Acquired resistance in NSCLC provides an analogous example of the utility of predictive biomarkers and targeted therapies in oncology. Investigating acquired resistance raises the issues of testing, genetic heterogeneity and treatment decisions based on mutation status throughout the course of disease. In the presentation “The Clinical Perspective: Defining and Overcoming Barriers” in the session, “Beyond Progression: Treating EGFR or ALK-Positive Non-Small Cell Lung Cancer (NSCLC) after First-Line Therapy,” Dr. Howard J. West discussed acquired resistance to targeted lung cancer therapies and heterogeneous molecular patterns. The diverse molecular mechanisms of resistance led to diverse clinical patterns of progression. The central question of the presentation was whether clinicians should make changes in therapy based on progression. The data provided many examples of targeted therapy for EGFR and ALK-positive NSCLC, which continued to increase survival after progression and in disease with heterogeneous molecular profiles.

In NSCLC patients with an EML4-ALK translocation who developed resistance to an ALK inhibitor, recent data have shown that while one-half of the resistant patients continue to have tumors driven by ALK mutations, the other half have developed alternative mutations that may render them insensitive to further ALK inhibition. For example, 12% of ALK inhibitor-resistant tumor samples were shown to now possess an EGFR mutation, which may be best managed with an EGFR tyrosine-kinase inhibitor (TKI) (Doebele R. J Clin Oncol. 2012;30 [suppl]; abstr 7504).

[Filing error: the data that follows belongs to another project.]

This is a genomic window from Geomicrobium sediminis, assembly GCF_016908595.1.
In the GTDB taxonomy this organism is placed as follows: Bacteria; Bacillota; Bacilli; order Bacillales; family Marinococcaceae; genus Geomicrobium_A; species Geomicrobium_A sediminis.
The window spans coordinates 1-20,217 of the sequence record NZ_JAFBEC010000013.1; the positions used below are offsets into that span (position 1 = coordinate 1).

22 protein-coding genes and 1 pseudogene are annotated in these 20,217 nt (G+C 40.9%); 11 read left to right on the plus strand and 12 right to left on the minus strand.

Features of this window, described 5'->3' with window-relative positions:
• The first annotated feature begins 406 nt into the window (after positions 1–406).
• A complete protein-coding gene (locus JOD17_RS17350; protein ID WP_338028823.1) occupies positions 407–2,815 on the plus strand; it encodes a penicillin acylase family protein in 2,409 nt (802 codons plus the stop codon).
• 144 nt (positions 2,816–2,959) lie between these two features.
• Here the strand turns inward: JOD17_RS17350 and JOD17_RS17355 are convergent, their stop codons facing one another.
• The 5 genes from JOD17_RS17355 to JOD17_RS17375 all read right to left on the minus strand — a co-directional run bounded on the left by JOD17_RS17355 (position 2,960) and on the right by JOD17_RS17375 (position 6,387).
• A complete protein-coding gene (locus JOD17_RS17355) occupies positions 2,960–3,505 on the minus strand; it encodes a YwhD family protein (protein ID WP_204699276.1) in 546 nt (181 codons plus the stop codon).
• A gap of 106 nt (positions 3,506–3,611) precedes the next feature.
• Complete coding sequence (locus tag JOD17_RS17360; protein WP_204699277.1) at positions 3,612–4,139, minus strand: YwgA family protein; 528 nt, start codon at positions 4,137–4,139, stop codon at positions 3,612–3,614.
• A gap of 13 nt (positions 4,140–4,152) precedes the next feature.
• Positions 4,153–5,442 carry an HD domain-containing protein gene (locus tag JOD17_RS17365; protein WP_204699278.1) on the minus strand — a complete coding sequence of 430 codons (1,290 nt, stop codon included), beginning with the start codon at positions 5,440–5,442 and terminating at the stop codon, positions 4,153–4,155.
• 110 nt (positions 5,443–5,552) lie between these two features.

Another study (Chen et al. Oncologist. 2012) demonstrated a variability of molecular markers over time and across anatomical sites of disease. They found that acquired resistance might be anatomically isolated, therefore illustrating a heterogeneity of tumor markers in one patient. Dr. West said that “a rogue satellite of disease” that is not responding to a TKI can be treated with local therapy or chemotherapy while the patient continues on the TKI. Oxnard et al. found that a combination of resistant and responsive disease usually exists throughout a patient’s course of disease (Clin Cancer Res. 2011).